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The Numbers Game

Winners & Losers: West

by Ryan Knaus
Updated On: October 4, 2018, 4:04 pm ET

It’s not easy to navigate the injuries, poor play and tanking that limited so many players this season – most successful fantasy owners drafted well, found valuable players on the waiver wire…and got a bit lucky.


Today's column discusses both extremes – players whose fantasy stocks increased or decreased in 2017-18. This isn't a comprehensive list and there's no one-size-fits-all criteria for success or failure, but the players below jumped out at me. The past few weeks included dozens of players from the Eastern Conference, including Andre Drummond, Darren Collison, Tomas Satoransky, Kris Dunn, Kyrie Irving and Kristaps Porzingis. We'll turn our attention to the Western Conference today.


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Jamal Murray - The Nuggets' 21-year-old guard began the season slow, with minutes hovering in the mid- to high-20s. His challenge was substantial, learning the full-time PG job on a team loaded with capable ball-handlers like Gary Harris, Will Barton and Nikola Jokic. He's still finding the balance between distributing and finding his own shot, which makes it even more impressive that he's cruising along with top-50 value since the All-Star break. In that span he's averaged 17.1 points (42.6% FGs, 90.7% FTs), 2.1 triples, 4.3 assists, 3.9 rebounds, 1.2 steals and 0.5 blocks. With a mid-round floor and early-round potential, Murray will be a very popular post-hype pick on draft day.


Dirk Nowitzki - Top-75 value from a 39-year-old on a lousy team? Impressive. Anyone who drafted Dirk was tickled to see him produce efficiently despite playing 24.7 minutes per game -- he averaged 12.0 points, 1.8 threes, 5.7 rebounds, 1.6 assists, 0.6 steals and 0.6 blocks. Crucially, he also shot 45.6% from the field and 89.8% from the line, with a mere 0.7 turnovers. The anticipation is that Dirk will return for the 2018-19 season, concluding his NBA career at age 40. He won't be a sexy fantasy option, to be sure, but has given owners another reason to consider him as a late-round flier.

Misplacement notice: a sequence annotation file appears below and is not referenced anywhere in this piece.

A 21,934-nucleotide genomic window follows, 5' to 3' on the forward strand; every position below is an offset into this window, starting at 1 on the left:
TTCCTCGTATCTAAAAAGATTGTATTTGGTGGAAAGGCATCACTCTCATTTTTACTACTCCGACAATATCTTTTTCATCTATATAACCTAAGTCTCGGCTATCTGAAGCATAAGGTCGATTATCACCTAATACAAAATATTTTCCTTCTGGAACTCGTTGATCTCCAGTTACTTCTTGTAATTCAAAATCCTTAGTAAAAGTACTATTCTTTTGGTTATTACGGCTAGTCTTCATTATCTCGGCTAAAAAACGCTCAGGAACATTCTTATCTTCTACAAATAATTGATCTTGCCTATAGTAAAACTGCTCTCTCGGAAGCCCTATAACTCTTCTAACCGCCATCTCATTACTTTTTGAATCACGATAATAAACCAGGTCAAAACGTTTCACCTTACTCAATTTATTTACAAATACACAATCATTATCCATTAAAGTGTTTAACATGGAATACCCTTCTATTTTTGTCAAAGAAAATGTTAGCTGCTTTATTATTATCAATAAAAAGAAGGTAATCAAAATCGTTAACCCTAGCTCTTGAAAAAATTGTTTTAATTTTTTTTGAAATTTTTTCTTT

Clint Capela - Houston's rim-running big man had a breakout campaign in 2017-18, posting 13.9 points, 10.8 rebounds, 1.9 blocks and 0.8 steals. He also shot 65.2% from the field, which is tops in the NBA -- with a solid 9.1 shots per game, Capela also had the best weighted-FG%. He only missed a handful of games and there's no reason to think this is a fluky season -- he's 23 years old and gets to feast off lobs and pocket passes from James Harden and Chris Paul, after all. Durable, young centers are in rare supply, which is one more reason Capela will be gone by pick No. 40 in most formats.


Tobias Harris - The Clippers' starting forward is in his seventh NBA season, so it's easy to forget that he's still 25 years old. He's also proven to be very adaptable throughout his career, which was proven again when he hit the ground running in L.A. -- he wound up missing just one game, and almost instantly resumed providing across-the-board value. Since the All-Star break he's been phenomenal for fantasy, especially in roto leagues -- 19.7 points (47.5% FGs, 83.1% FTs), 2.3 triples, 5.8 rebounds, 3.2 assists, 1.1 steals, 0.7 blocks and 1.7 turnovers. For a guy in his prime who can produce with such versatility, Harris doesn't get nearly as many fantasy-league headlines as he deserves.


Kentavious Caldwell-Pope - Apart from some legal issues that forced KCP to miss games this season, he's been remarkably steady with mid-round value anchored in 3-pointers (2.2) and steals (1.5). That wasn't everyone's expectation on draft day, as he was playing on a one-year deal for a team trying to develop youth, but the arrangement worked out for both sides. Much of his fantasy value hinges on where he signs next season, but this year was a reminder that KCP in an iron-man whose steals and triples alone are worth the top-100 pick you'll spend on him.